“It seems that they have a big fluctuation of a voice. It’s not consistent,” Ising said. She suggested that JCPS could perhaps create a separate account made specifically to interact with students, since the current account does what she believes to be a good job on announcements and directing people to numbers and times. “I think it would make more sense to have it separated, if each one had a separate voice.”

Ising described her reaction to the account’s most popular tweet, pictured below, as a “double take.”

"It was unprecedented that students were largely the ones who decided to deliver it with retweets and favorites and comments," Willis said of this tweet.
“It was unprecedented that students were largely the ones who decided to deliver it with retweets and favorites and comments,” Willis said of this tweet.

“This message offered a friendly reminder that the next day would be cold, added some innocent humor with the figures, and—although unspoken—let students and parents/guardians know that school was on as scheduled to and prepare for it,” Willis said. 

Using the free Twitter Analytics service, Willis was able to see the total impressions of the tweet, embedded media clicks, and other factors. The full report is below.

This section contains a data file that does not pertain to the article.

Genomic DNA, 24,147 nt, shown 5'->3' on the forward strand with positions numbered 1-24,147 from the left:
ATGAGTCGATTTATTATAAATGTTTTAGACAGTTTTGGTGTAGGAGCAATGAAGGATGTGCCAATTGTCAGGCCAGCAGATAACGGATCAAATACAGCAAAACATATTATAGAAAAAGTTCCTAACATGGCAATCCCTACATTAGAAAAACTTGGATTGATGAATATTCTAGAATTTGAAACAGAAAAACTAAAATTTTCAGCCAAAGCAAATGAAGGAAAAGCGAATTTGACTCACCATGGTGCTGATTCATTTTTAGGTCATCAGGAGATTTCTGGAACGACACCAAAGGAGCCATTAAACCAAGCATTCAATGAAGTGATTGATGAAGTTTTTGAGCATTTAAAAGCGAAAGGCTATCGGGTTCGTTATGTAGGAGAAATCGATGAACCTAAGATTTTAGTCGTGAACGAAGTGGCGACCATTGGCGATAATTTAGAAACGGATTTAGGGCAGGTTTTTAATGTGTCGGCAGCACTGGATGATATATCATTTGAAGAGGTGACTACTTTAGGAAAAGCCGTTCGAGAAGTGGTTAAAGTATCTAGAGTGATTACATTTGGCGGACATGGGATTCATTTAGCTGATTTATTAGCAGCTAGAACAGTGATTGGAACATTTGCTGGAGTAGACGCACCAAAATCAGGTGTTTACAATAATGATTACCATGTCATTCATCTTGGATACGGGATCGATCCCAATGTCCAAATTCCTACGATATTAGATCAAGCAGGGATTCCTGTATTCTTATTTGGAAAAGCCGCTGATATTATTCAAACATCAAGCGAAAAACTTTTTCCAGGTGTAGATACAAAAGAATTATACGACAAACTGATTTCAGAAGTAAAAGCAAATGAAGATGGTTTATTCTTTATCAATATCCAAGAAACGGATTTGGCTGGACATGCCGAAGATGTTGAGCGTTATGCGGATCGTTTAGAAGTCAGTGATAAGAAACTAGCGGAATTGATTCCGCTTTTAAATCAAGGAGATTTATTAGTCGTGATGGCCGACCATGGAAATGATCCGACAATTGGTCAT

Individual Tweets can be analyzed for their 24- and 48-hour performance through Twitter Analytics.
Individual Tweets can be analyzed for their 24- and 48-hour performance through Twitter Analytics.

Twitter Analytics can also give reports over a longer period of time. The 28-day report from Dec. 17, 2014 through Jan. 13, 2015 is below.

“New content was produced throughout the break, but engagement and general interest typically dips during that time,” Willis said. “The average will also be skewed by the existence of two-to-three days with extreme temperatures. Extreme weather is always connected with equally spiked levels of visitors, interest, and activity.”

[pull_quote_right]I find myself laughing out loud at the clever ways that students keep us all on our toes.[/pull_quote_right]Impressions: 923,900 (33,000 a day) These ranged from 1,277 organic impressions a day on Sunday, December 28, to 311,748 organic impressions on Thursday, Jan. 8.

Engagement Rate: 6 percent average. These ranged from 2.2 percent on Sunday, December 28, to 17.5 percent on Friday, Jan. 9.

Link Clicks: 5,400 total, average of 192 a day

Retweets: 1,400 total, average of 51 a day